Acute rhinosinusitis (ARS) is a major driver of antibiotic consumption. An estimated 30 million cases of ARS occur every year in the United States. More than 80% of people with ARS are prescribed antibiotics in North America, accounting for 15% to 20% of all antibiotic prescriptions in the adult outpatient setting. Many of these prescriptions are unnecessary, as the most common cause of ARS is a virus.
But what about the minority who require antibiotic therapy? This article reviews how to evaluate patients with ARS, identify those who require antibiotics, and prescribe the most appropriate antibiotic treatment regimens.
Bacterial or viral infection?
ARS may be viral or bacterial in aetiology, with the most common bacterial organisms being Streptococcus pneumoniae, Haemophilus influenzae, and Moraxella catarrhalis. Approximately 90% to 98% of cases of ARS are viral; only about 0.5% to 2% of viral rhinosinusitis episodes are complicated by bacterial infection.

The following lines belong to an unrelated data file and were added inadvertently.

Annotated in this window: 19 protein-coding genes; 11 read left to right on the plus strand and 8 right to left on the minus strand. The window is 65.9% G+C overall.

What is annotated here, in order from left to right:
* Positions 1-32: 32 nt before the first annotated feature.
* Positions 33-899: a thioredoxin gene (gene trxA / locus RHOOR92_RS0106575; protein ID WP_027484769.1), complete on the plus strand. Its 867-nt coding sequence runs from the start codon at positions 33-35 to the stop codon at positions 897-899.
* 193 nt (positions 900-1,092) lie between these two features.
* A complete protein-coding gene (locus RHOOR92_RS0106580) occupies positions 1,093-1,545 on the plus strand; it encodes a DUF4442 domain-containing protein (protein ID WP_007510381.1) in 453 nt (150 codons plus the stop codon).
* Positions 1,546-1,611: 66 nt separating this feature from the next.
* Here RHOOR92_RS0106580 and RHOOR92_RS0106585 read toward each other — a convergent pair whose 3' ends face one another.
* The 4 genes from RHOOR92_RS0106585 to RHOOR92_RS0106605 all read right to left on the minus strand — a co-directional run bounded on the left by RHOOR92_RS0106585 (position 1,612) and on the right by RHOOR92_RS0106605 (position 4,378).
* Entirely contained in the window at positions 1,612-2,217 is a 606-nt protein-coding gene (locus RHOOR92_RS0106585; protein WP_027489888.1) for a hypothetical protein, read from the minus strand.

Diagnostic criteria for acute bacterial rhinosinusitis (ABRS)
Selecting an appropriate treatment regimen
It is important to note that even after diagnosis of ABRS, a period of symptom management and watchful waiting is recommended. The rationale for treating ABRS with antibiotics is to expedite recovery and prevent complications such as periorbital or orbital cellulitis, meningitis, frontal osteomyelitis, cavernous sinus thrombosis, and other serious illness. Antibiotic treatment is associated with a shorter duration of symptoms (NNT=19) but an increased risk of adverse events (NNH=8).
Recommended treatment for acute bacterial rhinosinusitis
- Overprescribing antibiotics for ABRS is a prominent healthcare issue.
- Prescribers are encouraged to weigh the decision to treat ABRS with antibiotics against the risk for potential adverse reactions and within the context of antibiotic stewardship.
- When prescribing antibiotics for ABRS, amoxicillin with or without clavulanic acid for 5–10 days is the first-line antibiotic therapy in adults and children.
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